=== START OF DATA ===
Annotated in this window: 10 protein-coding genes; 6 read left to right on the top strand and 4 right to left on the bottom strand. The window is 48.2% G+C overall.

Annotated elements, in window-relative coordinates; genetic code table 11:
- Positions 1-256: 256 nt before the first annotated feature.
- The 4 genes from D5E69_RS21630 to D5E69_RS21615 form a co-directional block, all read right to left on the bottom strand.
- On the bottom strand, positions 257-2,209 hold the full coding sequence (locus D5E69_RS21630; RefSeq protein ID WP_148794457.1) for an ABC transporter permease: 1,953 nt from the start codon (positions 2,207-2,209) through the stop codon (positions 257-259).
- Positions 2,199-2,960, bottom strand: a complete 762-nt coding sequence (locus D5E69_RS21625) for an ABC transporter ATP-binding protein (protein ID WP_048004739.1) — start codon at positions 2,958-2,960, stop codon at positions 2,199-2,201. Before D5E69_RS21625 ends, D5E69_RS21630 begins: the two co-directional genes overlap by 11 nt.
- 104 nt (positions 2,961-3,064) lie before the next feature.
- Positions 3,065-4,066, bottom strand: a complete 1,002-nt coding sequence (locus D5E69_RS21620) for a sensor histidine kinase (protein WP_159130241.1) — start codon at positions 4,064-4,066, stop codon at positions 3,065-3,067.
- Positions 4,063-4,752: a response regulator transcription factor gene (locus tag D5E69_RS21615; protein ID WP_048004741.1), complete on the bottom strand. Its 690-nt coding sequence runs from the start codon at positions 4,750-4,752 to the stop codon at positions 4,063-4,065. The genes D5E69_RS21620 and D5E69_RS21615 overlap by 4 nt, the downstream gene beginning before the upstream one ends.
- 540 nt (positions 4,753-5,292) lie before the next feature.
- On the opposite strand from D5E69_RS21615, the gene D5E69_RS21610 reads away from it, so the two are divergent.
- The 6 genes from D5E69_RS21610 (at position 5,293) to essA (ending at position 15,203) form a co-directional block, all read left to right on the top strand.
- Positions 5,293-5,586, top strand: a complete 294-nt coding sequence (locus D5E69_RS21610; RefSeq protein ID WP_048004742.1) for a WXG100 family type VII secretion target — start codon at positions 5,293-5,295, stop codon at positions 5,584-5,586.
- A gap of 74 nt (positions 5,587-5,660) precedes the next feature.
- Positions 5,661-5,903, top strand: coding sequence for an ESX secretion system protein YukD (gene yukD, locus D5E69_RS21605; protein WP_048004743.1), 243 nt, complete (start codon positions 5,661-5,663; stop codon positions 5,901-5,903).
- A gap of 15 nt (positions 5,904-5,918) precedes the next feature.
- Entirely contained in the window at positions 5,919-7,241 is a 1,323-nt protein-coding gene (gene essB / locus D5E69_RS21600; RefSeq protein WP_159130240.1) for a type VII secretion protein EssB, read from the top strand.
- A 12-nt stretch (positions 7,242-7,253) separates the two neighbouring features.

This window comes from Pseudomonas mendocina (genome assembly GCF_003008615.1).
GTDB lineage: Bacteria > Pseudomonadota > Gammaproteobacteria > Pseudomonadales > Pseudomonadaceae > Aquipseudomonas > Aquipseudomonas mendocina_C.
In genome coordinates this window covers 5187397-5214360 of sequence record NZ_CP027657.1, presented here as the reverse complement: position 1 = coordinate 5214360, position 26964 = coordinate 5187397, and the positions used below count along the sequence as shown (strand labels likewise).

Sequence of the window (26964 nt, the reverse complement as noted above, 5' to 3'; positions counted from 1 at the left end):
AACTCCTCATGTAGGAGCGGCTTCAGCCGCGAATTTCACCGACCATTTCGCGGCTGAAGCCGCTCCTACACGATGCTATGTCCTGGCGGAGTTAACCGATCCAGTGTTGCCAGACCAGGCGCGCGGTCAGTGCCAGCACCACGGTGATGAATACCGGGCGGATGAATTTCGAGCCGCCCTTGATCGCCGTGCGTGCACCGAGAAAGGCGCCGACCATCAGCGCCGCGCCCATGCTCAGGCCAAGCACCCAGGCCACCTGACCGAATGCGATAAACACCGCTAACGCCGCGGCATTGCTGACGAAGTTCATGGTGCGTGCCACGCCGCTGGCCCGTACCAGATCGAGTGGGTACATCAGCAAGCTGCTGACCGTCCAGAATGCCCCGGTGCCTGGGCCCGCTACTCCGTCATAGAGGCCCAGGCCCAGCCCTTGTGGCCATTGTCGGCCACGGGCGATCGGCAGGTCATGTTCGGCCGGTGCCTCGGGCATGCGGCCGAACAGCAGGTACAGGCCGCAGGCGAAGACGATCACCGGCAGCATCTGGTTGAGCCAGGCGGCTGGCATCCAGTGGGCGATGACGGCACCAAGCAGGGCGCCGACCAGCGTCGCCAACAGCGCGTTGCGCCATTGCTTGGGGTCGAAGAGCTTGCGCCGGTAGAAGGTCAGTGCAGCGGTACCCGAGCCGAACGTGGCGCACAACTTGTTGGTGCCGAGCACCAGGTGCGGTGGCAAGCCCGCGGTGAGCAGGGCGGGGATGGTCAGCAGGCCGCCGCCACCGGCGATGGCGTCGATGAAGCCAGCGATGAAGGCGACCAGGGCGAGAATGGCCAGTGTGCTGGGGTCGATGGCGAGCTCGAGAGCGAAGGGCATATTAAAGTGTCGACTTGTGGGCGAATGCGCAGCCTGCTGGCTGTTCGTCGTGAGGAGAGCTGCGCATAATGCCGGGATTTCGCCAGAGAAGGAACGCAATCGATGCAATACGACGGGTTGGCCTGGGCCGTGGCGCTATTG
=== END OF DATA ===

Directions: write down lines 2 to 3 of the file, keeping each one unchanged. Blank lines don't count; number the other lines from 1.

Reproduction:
Annotated elements, in window-relative coordinates; genetic code table 11:
- Positions 1-256: 256 nt before the first annotated feature.